Drug war probe to cover cops earlier cleared
MANILA, Philippines — Among the case records of deaths in antidrug operations to be turned over by the Philippine National Police to the Department of Justice (DOJ) are those in which policemen were cleared due to the noncooperation of the victims’ kin.
PNP chief Gen. Guillermo Eleazar on Wednesday said the records of the cases that had been previously investigated by the PNP Internal Affairs Service (IAS) were “volunteered for further review by the DOJ.”
Quoting the inspector general of the IAS, Eleazar said that out of all the cases investigated, “probable cause [for] the filing of administrative [charges]” was found in some cases.
He said that in discussions between the PNP and the DOJ, it was agreed that the files of even the other investigated cases would be submitted, “even if [these] resulted in the exoneration of the police operatives considering that no other evidence was presented by the relatives of the victims.”
Memorandum of agreement
“I think it’s a good step to have this good collaboration between the DOJ and the PNP, to also dispel speculation that we’re hiding information,” Eleazar told the ABS-CBN News Channel.
On the instruction of Justice Secretary Menardo Guevarra, the DOJ is now preparing the memorandum of agreement that will govern the review.
“We hope to finalize the document in the next few days,” Justice Undersecretary Adrian Sugay told reporters on Wednesday.
Eleazar said that with President Duterte authorizing the DOJ to review the cases of deaths in antidrug operations, “we will be giving the necessary support and cooperation in order for them … to have access [to] this information, not just the 61 cases.”
The PNP-IAS conducts “motu proprio” investigations in police operations, including those in the war on drugs, where deaths occurred, according to Eleazar.
“We heard so many allegations, but most of the families of the victims or the suspects [in] those particular cases refused to cooperate and give information to the police,” he said, adding that as a result, some of the cases were handled only administratively.
Eleazar again said the PNP’s submission of documents would not be limited to the 61 case files, “as long as the DOJ [requests] the availability of [other] information.”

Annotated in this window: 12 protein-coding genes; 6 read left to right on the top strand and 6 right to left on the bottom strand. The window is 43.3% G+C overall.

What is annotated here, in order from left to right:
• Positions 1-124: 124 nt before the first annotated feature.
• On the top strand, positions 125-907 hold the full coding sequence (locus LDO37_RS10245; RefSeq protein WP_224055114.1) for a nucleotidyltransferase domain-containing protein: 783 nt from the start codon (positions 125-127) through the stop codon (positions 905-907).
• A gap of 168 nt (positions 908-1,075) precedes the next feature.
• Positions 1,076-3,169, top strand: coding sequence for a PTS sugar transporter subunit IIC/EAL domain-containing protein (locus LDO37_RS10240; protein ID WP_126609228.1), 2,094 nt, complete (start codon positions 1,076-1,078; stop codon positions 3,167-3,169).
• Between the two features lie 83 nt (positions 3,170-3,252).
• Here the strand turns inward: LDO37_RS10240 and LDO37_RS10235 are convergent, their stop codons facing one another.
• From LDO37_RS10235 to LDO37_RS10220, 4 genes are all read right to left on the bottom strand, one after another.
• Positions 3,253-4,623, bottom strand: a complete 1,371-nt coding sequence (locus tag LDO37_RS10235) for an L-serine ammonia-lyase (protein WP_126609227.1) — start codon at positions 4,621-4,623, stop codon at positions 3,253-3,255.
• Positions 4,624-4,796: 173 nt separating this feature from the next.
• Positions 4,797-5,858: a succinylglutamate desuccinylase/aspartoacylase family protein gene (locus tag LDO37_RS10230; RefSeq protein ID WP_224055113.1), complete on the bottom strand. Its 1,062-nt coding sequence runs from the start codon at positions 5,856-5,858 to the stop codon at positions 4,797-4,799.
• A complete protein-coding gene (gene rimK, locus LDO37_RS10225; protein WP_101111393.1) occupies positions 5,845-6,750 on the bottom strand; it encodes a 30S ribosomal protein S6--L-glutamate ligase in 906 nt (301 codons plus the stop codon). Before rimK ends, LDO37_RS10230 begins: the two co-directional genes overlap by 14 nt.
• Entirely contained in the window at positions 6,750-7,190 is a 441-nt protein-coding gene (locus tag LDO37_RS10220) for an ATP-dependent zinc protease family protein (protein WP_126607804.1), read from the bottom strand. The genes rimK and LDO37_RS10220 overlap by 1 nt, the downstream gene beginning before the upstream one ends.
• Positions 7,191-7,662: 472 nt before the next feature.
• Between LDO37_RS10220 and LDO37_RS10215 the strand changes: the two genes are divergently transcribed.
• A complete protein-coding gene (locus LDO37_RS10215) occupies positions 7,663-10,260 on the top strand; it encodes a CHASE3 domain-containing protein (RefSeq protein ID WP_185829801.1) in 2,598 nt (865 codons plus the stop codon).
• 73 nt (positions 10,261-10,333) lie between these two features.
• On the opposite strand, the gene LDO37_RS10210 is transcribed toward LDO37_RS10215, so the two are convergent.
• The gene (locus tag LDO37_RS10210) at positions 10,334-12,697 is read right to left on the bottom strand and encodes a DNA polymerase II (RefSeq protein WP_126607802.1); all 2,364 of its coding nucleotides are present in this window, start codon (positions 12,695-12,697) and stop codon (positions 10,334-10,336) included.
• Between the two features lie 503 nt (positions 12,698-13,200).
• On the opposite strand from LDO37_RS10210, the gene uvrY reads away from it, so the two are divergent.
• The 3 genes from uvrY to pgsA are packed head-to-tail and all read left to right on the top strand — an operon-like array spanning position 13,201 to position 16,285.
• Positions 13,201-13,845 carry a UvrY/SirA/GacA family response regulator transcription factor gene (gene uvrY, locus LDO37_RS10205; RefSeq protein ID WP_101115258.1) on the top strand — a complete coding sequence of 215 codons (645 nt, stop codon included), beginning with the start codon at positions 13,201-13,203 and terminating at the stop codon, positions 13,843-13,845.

Asked to comment on Eleazar’s assurance, Guevarra said: “If the PNP chief said that the review panel may also review these other cases, we will be very happy to do so, as this is what we had wanted in the first place.”
But the matter of the Commission on Human Rights (CHR) also gaining access to the PNP case files is “for further discussion,” Guevarra said in response to a question.
“The DOJ has its own separate agreement with the CHR,” he said, adding that the commission’s involvement would be in other areas, such as locating and assisting witnesses.
“This was one of the things that I discussed with the CHR today, as I intend to honor the DOJ’s commitment to engage the CHR in this endeavor,” he said.
In admitting to the United Nations Human Rights Council last year that there had been lapses in police antidrug operations that led to the killing of suspects, Guevarra said he would discuss with the CHR ways of collaboration in a review of the cases.
‘Best thing to do’
Edre Olalia of the National Union of Peoples’ Lawyers again called for the review of all files related to the war on drugs.
“That only 61 cases are currently seen with ‘clear liability’ out of the thousands of cases that are supposedly within the purview of the drug war panel review is simply incredible and scanty when seen in the context of the records, experience and reality over time,” Olalia said in a statement.
“We submit that perhaps the best thing to do is to completely and totally open any and all files, documents, records, and uncontaminated evidence to an impartial scrutiny by an independent body, with no other purpose but to arrive at the truth in all its glory, to render justice to the victims, and to stop the barbaric impunity that has not solved the drug menace to this day,” Olalia said.
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